In 1998, Andy Elofson, a social worker with Blue Earth County, met with a young man who was expelled for misusing school computers. In an effort to help, Andy gave him an old computer the county wasn't using anymore. Six months later, the young man was creating a positive future for himself and others by developing web pages for local businesses and churches.
That is when PCs for People began. For the next 10 years, PCs for People operated out of a small office in Mankato, MN. Through the hard work of Andy and computer-savvy volunteers, the office's impact grew.
Our mission is to create new opportunities by providing affordable personal computers, computer repairs, internet service, and education to people with limited technological experience due to social, physical, or economic circumstances. In a concerted effort to bring PCs for People's mission to a larger constituency, we expanded to the Twin Cities!
Move to Saint Paul Headquarters
In 2008, volunteer Casey Sorensen became PCs for People's first Executive Director. That year, we opened our St. Paul headquarters, received our 501(c)(3) non-profit status and became certified through the National Association of Information Destruction (NAID) for data sanitization. PCs for People soon moved from our small office to a larger building on Marshall Avenue -- in what had previously been an old ice cream factory. Since opening, we've given out more computers each year. Our staff has increased from a few volunteers to 14 paid employees, multiple interns, Community Employment workers from TSE, and even more volunteers.
In 2012, PCs for People partnered with nonprofit Mobile Citizen and Mobile Beacon to offer low-cost, unlimited data internet through Clear. Clients could now afford to go online with the PCs and laptops they received. This greatly expanded our organization, with thousands of new clients signing up for internet each year -- some connecting at home for the first time.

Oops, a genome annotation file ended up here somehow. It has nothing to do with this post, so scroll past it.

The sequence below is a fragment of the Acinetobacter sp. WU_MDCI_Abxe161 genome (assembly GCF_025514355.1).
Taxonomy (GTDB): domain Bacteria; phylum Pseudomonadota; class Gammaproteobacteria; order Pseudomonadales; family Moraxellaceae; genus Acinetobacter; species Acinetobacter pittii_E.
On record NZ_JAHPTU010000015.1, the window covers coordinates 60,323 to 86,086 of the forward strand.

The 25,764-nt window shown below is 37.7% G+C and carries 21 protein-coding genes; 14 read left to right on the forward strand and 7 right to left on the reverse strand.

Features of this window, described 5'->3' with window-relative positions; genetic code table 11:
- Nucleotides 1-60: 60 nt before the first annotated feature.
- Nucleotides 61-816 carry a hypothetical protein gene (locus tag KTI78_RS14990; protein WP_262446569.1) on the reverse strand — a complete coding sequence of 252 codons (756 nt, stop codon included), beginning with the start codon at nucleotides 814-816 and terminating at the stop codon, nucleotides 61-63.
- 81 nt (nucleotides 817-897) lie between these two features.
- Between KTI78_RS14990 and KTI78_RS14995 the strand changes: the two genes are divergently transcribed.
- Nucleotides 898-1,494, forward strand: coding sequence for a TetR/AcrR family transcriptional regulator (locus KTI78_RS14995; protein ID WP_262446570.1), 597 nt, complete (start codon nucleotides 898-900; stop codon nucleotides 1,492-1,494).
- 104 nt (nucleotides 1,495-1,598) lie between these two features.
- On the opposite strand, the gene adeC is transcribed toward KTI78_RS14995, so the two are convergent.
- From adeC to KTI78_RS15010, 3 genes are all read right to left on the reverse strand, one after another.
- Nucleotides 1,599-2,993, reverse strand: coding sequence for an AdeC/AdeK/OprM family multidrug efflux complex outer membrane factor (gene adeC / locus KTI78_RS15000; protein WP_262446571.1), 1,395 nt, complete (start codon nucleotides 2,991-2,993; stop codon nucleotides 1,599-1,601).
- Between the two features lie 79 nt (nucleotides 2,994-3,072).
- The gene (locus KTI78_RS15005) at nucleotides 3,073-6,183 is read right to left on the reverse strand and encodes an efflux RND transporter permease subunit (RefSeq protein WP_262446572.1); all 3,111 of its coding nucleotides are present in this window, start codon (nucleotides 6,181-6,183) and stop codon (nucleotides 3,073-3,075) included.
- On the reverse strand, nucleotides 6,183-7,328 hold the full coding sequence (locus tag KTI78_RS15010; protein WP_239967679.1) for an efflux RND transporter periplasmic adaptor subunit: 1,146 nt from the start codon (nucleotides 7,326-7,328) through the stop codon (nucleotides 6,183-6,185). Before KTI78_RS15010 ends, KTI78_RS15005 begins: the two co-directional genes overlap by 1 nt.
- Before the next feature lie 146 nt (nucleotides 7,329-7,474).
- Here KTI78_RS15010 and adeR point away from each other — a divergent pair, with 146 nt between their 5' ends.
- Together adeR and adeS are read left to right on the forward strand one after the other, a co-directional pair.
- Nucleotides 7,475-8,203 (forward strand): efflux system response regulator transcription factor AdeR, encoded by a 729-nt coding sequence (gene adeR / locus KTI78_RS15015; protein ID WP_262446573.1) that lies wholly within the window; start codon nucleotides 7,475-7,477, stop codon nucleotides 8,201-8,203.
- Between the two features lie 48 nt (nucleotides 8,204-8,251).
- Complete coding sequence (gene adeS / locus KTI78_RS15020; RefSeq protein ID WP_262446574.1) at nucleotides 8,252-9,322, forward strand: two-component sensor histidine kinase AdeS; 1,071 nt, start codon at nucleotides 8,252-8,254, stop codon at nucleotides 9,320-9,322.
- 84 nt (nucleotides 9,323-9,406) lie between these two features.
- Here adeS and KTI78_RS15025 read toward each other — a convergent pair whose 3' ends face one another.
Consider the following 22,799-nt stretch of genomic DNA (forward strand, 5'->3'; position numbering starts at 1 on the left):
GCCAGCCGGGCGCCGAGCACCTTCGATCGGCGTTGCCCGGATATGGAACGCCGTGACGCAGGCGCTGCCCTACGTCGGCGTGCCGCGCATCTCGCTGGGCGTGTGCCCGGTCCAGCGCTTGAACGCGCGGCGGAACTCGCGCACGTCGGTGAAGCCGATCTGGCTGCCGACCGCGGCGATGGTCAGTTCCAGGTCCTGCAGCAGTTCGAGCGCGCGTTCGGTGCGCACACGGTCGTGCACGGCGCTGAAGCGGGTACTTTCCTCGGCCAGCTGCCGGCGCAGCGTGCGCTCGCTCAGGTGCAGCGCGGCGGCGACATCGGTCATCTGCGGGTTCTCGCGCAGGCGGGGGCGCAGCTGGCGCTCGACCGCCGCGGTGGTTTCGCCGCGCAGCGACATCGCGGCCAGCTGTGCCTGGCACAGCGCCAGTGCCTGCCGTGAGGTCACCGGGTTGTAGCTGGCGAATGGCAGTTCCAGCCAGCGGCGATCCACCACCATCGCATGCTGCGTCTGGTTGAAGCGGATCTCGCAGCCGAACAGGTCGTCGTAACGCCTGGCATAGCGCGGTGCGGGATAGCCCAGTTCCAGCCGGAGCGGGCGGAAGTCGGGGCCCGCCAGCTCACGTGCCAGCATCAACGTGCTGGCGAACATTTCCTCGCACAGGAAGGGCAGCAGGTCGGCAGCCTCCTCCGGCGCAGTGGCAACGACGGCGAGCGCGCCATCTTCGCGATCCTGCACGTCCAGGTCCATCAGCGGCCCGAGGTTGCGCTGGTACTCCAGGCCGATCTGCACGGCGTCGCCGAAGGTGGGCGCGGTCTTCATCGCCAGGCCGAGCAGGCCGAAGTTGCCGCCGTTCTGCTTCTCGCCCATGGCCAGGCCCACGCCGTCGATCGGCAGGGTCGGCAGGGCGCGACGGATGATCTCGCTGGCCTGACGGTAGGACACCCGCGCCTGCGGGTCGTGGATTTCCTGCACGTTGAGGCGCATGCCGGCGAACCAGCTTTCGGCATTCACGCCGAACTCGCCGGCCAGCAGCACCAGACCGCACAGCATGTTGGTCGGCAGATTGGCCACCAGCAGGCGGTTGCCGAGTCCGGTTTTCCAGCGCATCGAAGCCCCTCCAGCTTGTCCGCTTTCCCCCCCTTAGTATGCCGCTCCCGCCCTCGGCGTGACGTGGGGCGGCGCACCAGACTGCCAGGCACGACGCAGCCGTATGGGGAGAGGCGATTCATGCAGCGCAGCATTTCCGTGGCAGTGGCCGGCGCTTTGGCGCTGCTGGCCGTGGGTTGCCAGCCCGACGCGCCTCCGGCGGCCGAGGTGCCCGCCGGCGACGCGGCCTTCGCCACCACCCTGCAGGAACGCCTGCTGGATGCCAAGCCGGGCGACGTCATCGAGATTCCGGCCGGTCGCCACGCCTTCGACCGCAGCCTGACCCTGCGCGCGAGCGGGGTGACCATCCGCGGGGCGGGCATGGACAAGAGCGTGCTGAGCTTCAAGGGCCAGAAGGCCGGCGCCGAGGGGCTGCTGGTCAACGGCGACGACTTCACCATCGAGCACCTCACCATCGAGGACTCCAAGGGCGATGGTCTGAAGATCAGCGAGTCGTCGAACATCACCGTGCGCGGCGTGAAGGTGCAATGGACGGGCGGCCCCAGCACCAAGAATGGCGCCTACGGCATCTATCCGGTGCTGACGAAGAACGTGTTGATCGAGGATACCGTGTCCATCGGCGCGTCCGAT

In early 2016, we expanded our coverage to use the Sprint network to help provide better coverage and faster speeds. Our nationwide customers can access unlimited data at 4G LTE speeds.
On-Going Projects & Grants
In 2010, PCs for People launched PCs for Kids to provide home computers to families with an elementary-aged child by partnering with schools in various midwest communities. Having a computer available at home gives a significant advantage to students by allowing immediate access to information, study materials and educational opportunities. This project has been very successful with support from the Otto Bremer Foundation, allowing thousands of families to recieve their own free computers in the past 5 years.
In the Spring of 2010, the Blandin Foundation, PCs for People, and 18 other coalition partners received a $4.7 million grant award on behalf of rural Minnesota communities. The program was titled Minnesota Intelligent Rural Communities (MIRC) and it's goal was to bring a network of resources to rural Minnesota communities - especially those unemployed and seeking employment, small businesses, and local leaders. This grant expanded broadband and computer use in rural Minnesota areas.
Through the Blandin Foundation we strive to address broadband adoption within rural communities on the Blandin Broadband Communities Project. The National Telecommunications and Information Administration reported that PCs for People's computers helped "parents pursuing higher education while they took care of their children at home; parents being better able to communicate with their children's schools using the internet and email; and individuals searching for and finding jobs." Access to the internet increases digital literacy skills and inclusion into the digitally-connected world.
Through the Otto Bremer Foundation we worked with five communities across the Upper Midwest, partnering with Workforce Centers and school districts to get computers and low-cost internet into the hands of those that lack this necessary life-line.
PCs for People will continue to strive to engage an entire community and leverage existing resources to address the digital inclusion disparities on a local and sustainable level.
In 2015, PCs for People distributed 8,552 computers and completed 2,346 repairs. Of the computers distributed, 2,400 of them were at no cost to the recipients through our PCs for Kids program. The average family size that we worked with was 3.3 people with a household income of $12,800.